And of course, we hear about the middle-aged squeeze too - when people are still caring for children and yet have to care for elderly parents too. 

So yes, I am lucky that this isn't my reality. 

But equally, as others talked about their parents too, the conversation once again got me thinking about our old age. We might not have made too many decisions yet. But we do need to make them, and before it is too late. We have time. But there's one thing I can do now. Swedish Death Cleaning - you're (almost) next on my list of things to do!

13 November, 2023

The rusty sword of spring

Thirteen years ago, I wrote my first ever post on No Kidding in NZ. It was about November, and titled “Double-edged Sword of Spring.” It’s worth repeating here:

“In New Zealand, November means spring. Officially, September or October are spring, but they are unreliable months, when winter still has us in its grip, teasing and taunting us with the occasional fine day, with the bloom of flowers, with pink blossoms and buds turning into delicate, pale green leaves on the willow trees that edge the Hutt River. September and October still have the power to force us back into our winter coats, to wear scarves and gloves. This year was particularly cruel, as we watched a late snowstorm in the south of the country arrive in September, bringing the sheep farming industry to its knees, its icy ferocity killing thousands of newborn lambs.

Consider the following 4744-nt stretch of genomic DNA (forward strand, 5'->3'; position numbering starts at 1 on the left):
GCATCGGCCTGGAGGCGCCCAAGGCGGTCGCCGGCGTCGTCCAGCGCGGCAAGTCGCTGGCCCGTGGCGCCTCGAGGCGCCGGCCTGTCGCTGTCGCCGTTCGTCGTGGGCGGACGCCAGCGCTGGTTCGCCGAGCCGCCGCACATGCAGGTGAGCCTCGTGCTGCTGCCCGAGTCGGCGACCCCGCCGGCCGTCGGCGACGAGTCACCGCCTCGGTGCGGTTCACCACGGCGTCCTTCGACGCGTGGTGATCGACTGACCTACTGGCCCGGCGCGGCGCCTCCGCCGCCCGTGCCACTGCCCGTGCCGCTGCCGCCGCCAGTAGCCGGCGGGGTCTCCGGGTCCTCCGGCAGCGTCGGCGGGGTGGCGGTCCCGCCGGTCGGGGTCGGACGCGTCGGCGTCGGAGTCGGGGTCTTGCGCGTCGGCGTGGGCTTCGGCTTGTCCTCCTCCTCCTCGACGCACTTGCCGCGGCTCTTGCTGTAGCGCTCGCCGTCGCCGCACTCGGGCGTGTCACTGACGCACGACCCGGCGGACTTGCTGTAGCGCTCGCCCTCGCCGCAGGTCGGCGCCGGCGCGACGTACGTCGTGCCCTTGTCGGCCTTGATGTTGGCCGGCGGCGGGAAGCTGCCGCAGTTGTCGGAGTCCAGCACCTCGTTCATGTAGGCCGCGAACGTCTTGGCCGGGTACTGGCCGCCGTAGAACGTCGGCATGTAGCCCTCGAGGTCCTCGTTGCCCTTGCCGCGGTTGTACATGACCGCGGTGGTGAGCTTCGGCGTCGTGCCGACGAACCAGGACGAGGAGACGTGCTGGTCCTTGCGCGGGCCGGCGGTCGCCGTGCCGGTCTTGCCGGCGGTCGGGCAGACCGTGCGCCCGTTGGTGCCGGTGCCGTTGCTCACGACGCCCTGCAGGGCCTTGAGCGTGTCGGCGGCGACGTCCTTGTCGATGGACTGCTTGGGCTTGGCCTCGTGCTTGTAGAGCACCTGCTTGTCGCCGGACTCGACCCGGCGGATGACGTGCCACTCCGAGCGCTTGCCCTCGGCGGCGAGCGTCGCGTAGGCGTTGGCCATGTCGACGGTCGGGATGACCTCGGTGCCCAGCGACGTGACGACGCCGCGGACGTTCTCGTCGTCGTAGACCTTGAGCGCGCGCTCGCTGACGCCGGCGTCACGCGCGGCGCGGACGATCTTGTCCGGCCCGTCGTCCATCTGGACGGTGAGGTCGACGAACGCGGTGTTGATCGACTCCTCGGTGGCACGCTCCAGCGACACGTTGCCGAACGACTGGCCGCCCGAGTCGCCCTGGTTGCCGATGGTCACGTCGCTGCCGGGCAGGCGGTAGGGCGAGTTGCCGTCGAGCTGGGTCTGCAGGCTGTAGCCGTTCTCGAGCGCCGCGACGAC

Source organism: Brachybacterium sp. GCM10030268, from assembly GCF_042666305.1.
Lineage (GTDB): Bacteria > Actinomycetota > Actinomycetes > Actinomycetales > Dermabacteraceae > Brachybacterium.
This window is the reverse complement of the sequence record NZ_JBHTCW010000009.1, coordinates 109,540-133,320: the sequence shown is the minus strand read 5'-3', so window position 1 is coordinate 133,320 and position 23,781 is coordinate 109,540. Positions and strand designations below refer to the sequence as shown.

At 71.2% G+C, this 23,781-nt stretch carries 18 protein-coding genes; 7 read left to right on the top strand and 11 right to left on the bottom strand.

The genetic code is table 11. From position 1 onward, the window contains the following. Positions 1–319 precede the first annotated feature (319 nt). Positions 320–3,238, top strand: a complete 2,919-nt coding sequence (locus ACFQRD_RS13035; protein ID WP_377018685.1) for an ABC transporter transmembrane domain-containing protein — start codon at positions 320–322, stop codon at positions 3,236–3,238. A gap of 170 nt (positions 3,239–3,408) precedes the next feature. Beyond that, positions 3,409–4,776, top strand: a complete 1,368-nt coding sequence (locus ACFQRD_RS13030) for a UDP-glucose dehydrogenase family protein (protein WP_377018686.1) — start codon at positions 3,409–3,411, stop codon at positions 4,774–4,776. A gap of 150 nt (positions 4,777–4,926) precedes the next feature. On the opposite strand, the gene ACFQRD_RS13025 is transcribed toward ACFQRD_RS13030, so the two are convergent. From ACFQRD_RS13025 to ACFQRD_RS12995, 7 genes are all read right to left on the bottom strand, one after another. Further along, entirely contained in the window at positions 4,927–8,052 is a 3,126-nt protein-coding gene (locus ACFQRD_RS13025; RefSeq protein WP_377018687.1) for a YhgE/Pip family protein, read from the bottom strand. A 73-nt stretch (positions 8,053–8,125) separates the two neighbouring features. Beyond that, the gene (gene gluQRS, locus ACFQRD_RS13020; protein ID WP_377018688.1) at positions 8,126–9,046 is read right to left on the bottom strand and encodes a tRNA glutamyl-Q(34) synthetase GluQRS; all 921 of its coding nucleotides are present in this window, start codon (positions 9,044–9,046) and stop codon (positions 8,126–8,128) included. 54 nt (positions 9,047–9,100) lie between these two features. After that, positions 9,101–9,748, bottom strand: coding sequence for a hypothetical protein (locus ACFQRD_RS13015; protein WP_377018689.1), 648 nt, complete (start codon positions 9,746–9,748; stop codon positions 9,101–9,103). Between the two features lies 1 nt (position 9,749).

But by November hope has returned. Even though there might still be a chilly bite in the wind, the sun warms, and we begin to believe that warm temperatures will return, that long holidays, barbecues, trips to the beach, swimming, and the end of a rough year are almost within reach.

November sees hope for the future for most New Zealanders. November celebrates new life. But for me, November signals a different time. It signals a season of memories. Memories of loss, of disappointment, of the loss of innocence, of fear for the future, and of coming to terms with my own mortality. And each year, although sharp pain has faded, although acceptance and enjoyment in life has returned, each year we remember the pain.

In my house in New Zealand, even seven years later, November is a double-edged sword.”

It’s not now seven years later, however. Now, it is 20 years later. And November is no longer a double-edged sword. The sword edges are dulled, and it is rusting away. I don’t get the same dread thinking about the season of memories of loss, of hospitalisations, of pain. In fact, I only remembered that it was November in that way by happening on my first ever post in my word document of drafts and posts. Time heals. It really does. Time eases memories, and takes the sting out of them.

(That’s not to say that there is never any sting. I felt tears prick my eyes after reading something else, earlier, about “the one who was missing” and the simple, “ah, mate” comment I got from a blogger. It was unexpected indeed.)

But these days, when I think of November, I'm not thinking about pain. (Well, apart from cursing the spring winds that plague me!) In fact, now I’m thinking about scheduling in dentist and doctor appointments, dinners with friends, spring cleaning, and Christmas shopping. Sure, I will think about what was lost as anniversaries come up. But with remembrance, and love, and even gratitude. And right now, I’m thinking about happy events (well, mostly), warmer weather, activity, and hoping for some accomplishments. I’m enjoying and anticipating life. That’s the joy I probably didn’t expect when I wrote that first post.

Note: After that first post, I discovered that Loribeth also has a series of November posts.